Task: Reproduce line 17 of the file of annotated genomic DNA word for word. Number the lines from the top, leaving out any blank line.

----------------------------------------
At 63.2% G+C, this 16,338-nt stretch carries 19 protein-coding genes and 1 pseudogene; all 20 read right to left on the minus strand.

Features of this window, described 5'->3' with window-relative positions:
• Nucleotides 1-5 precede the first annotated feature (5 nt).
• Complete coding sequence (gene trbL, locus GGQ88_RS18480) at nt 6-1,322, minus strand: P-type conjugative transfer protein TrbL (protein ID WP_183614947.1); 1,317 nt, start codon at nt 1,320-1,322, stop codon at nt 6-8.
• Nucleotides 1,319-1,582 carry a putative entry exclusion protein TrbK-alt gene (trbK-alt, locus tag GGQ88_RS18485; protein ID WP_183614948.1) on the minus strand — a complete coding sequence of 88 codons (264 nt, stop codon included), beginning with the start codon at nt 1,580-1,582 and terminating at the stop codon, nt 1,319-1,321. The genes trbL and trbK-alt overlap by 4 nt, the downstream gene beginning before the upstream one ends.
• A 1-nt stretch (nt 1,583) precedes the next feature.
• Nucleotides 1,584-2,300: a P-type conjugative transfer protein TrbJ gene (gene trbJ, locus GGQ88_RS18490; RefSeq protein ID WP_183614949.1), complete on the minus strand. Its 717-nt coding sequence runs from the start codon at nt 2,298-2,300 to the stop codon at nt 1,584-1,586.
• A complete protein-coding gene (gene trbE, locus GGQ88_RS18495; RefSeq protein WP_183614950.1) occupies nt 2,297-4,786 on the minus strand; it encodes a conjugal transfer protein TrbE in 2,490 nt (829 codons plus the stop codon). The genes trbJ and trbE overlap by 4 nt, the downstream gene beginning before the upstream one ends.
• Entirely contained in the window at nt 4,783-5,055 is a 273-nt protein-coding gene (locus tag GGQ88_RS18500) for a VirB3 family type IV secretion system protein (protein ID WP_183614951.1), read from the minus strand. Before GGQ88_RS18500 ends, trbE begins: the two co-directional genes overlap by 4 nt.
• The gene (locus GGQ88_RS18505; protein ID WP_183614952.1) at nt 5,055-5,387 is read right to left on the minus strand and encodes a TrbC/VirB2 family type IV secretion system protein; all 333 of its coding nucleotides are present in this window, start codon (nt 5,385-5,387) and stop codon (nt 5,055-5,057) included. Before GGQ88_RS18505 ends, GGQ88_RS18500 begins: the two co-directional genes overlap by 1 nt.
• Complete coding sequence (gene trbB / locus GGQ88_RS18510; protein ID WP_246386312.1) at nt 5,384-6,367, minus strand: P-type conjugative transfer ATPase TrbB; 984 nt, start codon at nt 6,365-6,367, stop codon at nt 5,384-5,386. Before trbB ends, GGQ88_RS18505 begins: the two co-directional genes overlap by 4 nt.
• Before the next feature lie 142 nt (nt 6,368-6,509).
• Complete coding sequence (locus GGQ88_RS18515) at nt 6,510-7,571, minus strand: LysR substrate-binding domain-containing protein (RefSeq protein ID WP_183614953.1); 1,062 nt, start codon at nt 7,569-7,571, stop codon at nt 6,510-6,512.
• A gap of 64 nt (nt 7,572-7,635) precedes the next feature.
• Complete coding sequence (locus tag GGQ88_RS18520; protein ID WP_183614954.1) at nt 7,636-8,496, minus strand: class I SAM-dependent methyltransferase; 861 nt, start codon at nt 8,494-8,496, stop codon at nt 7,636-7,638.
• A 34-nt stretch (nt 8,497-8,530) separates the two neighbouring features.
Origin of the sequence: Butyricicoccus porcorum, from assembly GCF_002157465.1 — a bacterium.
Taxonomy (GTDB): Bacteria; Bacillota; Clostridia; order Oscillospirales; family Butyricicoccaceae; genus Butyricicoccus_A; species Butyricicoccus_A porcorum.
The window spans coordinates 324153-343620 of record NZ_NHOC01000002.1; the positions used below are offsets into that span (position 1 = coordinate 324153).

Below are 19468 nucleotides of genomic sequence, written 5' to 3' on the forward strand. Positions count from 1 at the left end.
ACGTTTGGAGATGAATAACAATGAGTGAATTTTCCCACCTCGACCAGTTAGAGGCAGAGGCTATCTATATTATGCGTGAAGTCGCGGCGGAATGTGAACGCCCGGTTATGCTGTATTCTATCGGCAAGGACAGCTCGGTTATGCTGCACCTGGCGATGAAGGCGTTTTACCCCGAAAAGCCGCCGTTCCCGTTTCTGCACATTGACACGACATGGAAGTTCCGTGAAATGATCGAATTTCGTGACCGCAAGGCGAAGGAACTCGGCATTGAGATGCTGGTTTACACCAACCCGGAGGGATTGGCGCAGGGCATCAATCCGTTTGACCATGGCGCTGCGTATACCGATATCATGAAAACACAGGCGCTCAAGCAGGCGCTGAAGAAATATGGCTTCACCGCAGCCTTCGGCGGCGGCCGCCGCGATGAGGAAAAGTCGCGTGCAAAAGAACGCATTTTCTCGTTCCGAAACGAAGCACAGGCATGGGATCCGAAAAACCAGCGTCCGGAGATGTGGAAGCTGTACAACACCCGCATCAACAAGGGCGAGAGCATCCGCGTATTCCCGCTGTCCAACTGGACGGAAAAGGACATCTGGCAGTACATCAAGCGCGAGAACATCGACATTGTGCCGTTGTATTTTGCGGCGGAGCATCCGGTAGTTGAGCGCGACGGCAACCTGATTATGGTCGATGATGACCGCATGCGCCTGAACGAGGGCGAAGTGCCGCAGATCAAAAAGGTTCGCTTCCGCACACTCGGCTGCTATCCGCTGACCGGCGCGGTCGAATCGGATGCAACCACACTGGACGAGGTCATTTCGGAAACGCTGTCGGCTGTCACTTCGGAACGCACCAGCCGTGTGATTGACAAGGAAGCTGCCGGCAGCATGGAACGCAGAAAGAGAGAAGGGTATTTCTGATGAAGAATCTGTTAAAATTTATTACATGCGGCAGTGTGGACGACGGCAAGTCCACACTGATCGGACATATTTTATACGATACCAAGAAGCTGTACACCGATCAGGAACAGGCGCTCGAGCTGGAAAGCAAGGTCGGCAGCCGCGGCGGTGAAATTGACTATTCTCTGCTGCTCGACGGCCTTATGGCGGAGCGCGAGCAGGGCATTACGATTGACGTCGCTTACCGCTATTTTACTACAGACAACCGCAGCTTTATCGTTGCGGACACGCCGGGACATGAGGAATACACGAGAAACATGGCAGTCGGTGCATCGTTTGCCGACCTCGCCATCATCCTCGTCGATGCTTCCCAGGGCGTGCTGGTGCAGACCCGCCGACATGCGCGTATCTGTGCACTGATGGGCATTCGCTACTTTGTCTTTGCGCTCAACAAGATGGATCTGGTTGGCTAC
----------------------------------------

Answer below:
Origin of the sequence: Butyricicoccus porcorum, from assembly GCF_002157465.1 — a bacterium.